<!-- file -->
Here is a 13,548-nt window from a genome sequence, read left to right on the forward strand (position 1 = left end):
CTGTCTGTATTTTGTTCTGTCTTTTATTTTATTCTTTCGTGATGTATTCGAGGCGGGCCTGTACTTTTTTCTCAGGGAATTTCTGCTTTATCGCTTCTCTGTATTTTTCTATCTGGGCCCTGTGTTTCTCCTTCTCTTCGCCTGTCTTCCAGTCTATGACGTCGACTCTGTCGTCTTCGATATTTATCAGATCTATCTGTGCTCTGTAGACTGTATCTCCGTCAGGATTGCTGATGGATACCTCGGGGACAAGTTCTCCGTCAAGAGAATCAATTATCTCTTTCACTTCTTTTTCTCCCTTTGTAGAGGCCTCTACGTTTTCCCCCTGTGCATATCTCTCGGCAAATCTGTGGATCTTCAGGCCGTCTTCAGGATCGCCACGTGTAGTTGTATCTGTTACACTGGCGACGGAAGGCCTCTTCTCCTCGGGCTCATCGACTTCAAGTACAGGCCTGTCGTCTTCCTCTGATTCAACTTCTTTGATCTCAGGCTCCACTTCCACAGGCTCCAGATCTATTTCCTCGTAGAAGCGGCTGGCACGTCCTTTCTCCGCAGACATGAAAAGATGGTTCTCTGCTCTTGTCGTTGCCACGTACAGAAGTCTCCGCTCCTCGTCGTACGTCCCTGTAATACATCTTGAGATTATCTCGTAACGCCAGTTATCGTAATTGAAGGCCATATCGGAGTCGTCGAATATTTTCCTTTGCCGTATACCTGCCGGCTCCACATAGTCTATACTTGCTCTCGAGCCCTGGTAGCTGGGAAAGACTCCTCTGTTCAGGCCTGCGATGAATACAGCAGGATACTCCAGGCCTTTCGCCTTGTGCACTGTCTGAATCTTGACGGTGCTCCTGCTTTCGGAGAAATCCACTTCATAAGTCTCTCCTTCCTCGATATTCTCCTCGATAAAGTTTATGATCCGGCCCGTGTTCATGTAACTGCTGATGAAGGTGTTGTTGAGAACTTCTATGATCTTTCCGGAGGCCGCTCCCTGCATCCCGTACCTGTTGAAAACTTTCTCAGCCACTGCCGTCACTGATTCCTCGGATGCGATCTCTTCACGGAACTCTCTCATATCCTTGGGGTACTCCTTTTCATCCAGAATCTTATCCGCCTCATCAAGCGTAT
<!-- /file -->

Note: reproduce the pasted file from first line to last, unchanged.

Here is a 13,548-nt window from a genome sequence, read left to right on the forward strand (position 1 = left end):
CTGTCTGTATTTTGTTCTGTCTTTTATTTTATTCTTTCGTGATGTATTCGAGGCGGGCCTGTACTTTTTTCTCAGGGAATTTCTGCTTTATCGCTTCTCTGTATTTTTCTATCTGGGCCCTGTGTTTCTCCTTCTCTTCGCCTGTCTTCCAGTCTATGACGTCGACTCTGTCGTCTTCGATATTTATCAGATCTATCTGTGCTCTGTAGACTGTATCTCCGTCAGGATTGCTGATGGATACCTCGGGGACAAGTTCTCCGTCAAGAGAATCAATTATCTCTTTCACTTCTTTTTCTCCCTTTGTAGAGGCCTCTACGTTTTCCCCCTGTGCATATCTCTCGGCAAATCTGTGGATCTTCAGGCCGTCTTCAGGATCGCCACGTGTAGTTGTATCTGTTACACTGGCGACGGAAGGCCTCTTCTCCTCGGGCTCATCGACTTCAAGTACAGGCCTGTCGTCTTCCTCTGATTCAACTTCTTTGATCTCAGGCTCCACTTCCACAGGCTCCAGATCTATTTCCTCGTAGAAGCGGCTGGCACGTCCTTTCTCCGCAGACATGAAAAGATGGTTCTCTGCTCTTGTCGTTGCCACGTACAGAAGTCTCCGCTCCTCGTCGTACGTCCCTGTAATACATCTTGAGATTATCTCGTAACGCCAGTTATCGTAATTGAAGGCCATATCGGAGTCGTCGAATATTTTCCTTTGCCGTATACCTGCCGGCTCCACATAGTCTATACTTGCTCTCGAGCCCTGGTAGCTGGGAAAGACTCCTCTGTTCAGGCCTGCGATGAATACAGCAGGATACTCCAGGCCTTTCGCCTTGTGCACTGTCTGAATCTTGACGGTGCTCCTGCTTTCGGAGAAATCCACTTCATAAGTCTCTCCTTCCTCGATATTCTCCTCGATAAAGTTTATGATCCGGCCCGTGTTCATGTAACTGCTGATGAAGGTGTTGTTGAGAACTTCTATGATCTTTCCGGAGGCCGCTCCCTGCATCCCGTACCTGTTGAAAACTTTCTCAGCCACTGCCGTCACTGATTCCTCGGATGCGATCTCTTCACGGAACTCTCTCATATCCTTGGGGTACTCCTTTTCATCCAGAATCTTATCCGCCTCATCAAGCGTAT